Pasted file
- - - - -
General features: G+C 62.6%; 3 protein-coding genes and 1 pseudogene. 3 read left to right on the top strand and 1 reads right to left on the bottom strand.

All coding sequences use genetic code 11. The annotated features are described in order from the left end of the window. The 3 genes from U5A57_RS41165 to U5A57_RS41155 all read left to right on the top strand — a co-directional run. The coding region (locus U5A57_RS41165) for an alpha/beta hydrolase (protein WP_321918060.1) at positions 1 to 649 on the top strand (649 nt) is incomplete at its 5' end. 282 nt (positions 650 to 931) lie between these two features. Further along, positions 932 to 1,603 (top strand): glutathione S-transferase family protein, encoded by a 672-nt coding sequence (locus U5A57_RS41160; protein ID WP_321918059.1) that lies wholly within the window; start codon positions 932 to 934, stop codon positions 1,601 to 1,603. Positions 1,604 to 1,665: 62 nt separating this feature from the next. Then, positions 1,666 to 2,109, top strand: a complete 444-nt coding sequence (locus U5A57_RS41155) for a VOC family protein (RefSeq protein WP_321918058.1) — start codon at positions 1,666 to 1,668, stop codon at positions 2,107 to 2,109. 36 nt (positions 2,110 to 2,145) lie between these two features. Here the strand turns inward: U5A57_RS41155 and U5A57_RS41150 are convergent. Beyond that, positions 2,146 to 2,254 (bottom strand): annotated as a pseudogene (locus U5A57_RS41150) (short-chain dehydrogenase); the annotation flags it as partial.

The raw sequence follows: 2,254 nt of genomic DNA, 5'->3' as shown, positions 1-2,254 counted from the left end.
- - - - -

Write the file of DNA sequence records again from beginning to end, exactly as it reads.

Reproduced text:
General features: G+C 62.6%; 3 protein-coding genes and 1 pseudogene. 3 read left to right on the top strand and 1 reads right to left on the bottom strand.

All coding sequences use genetic code 11. The annotated features are described in order from the left end of the window. The 3 genes from U5A57_RS41165 to U5A57_RS41155 all read left to right on the top strand — a co-directional run. The coding region (locus U5A57_RS41165) for an alpha/beta hydrolase (protein WP_321918060.1) at positions 1 to 649 on the top strand (649 nt) is incomplete at its 5' end. 282 nt (positions 650 to 931) lie between these two features. Further along, positions 932 to 1,603 (top strand): glutathione S-transferase family protein, encoded by a 672-nt coding sequence (locus U5A57_RS41160; protein ID WP_321918059.1) that lies wholly within the window; start codon positions 932 to 934, stop codon positions 1,601 to 1,603. Positions 1,604 to 1,665: 62 nt separating this feature from the next. Then, positions 1,666 to 2,109, top strand: a complete 444-nt coding sequence (locus U5A57_RS41155) for a VOC family protein (RefSeq protein WP_321918058.1) — start codon at positions 1,666 to 1,668, stop codon at positions 2,107 to 2,109. 36 nt (positions 2,110 to 2,145) lie between these two features. Here the strand turns inward: U5A57_RS41155 and U5A57_RS41150 are convergent. Beyond that, positions 2,146 to 2,254 (bottom strand): annotated as a pseudogene (locus U5A57_RS41150) (short-chain dehydrogenase); the annotation flags it as partial.

The raw sequence follows: 2,254 nt of genomic DNA, 5'->3' as shown, positions 1-2,254 counted from the left end.